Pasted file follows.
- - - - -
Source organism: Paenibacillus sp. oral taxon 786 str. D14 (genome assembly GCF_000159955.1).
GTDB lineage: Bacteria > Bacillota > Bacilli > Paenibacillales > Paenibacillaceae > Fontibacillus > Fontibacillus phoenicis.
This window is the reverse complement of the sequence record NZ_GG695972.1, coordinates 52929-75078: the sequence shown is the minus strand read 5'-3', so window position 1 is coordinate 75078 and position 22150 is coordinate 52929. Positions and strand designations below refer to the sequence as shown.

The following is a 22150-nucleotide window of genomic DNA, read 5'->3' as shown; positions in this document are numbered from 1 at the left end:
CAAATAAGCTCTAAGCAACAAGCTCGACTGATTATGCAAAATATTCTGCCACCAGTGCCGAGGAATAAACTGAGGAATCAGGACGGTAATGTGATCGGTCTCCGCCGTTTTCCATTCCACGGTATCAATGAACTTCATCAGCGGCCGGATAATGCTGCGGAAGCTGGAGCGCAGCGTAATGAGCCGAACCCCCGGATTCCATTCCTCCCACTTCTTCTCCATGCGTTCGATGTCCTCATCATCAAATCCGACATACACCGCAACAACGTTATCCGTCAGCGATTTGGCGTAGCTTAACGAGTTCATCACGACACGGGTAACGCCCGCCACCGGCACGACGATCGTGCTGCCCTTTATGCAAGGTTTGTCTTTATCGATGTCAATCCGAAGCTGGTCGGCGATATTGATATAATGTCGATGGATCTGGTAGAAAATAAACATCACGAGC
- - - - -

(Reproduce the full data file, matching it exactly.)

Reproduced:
Source organism: Paenibacillus sp. oral taxon 786 str. D14 (genome assembly GCF_000159955.1).
GTDB lineage: Bacteria > Bacillota > Bacilli > Paenibacillales > Paenibacillaceae > Fontibacillus > Fontibacillus phoenicis.
This window is the reverse complement of the sequence record NZ_GG695972.1, coordinates 52929-75078: the sequence shown is the minus strand read 5'-3', so window position 1 is coordinate 75078 and position 22150 is coordinate 52929. Positions and strand designations below refer to the sequence as shown.

The following is a 22150-nucleotide window of genomic DNA, read 5'->3' as shown; positions in this document are numbered from 1 at the left end:
CAAATAAGCTCTAAGCAACAAGCTCGACTGATTATGCAAAATATTCTGCCACCAGTGCCGAGGAATAAACTGAGGAATCAGGACGGTAATGTGATCGGTCTCCGCCGTTTTCCATTCCACGGTATCAATGAACTTCATCAGCGGCCGGATAATGCTGCGGAAGCTGGAGCGCAGCGTAATGAGCCGAACCCCCGGATTCCATTCCTCCCACTTCTTCTCCATGCGTTCGATGTCCTCATCATCAAATCCGACATACACCGCAACAACGTTATCCGTCAGCGATTTGGCGTAGCTTAACGAGTTCATCACGACACGGGTAACGCCCGCCACCGGCACGACGATCGTGCTGCCCTTTATGCAAGGTTTGTCTTTATCGATGTCAATCCGAAGCTGGTCGGCGATATTGATATAATGTCGATGGATCTGGTAGAAAATAAACATCACGAGC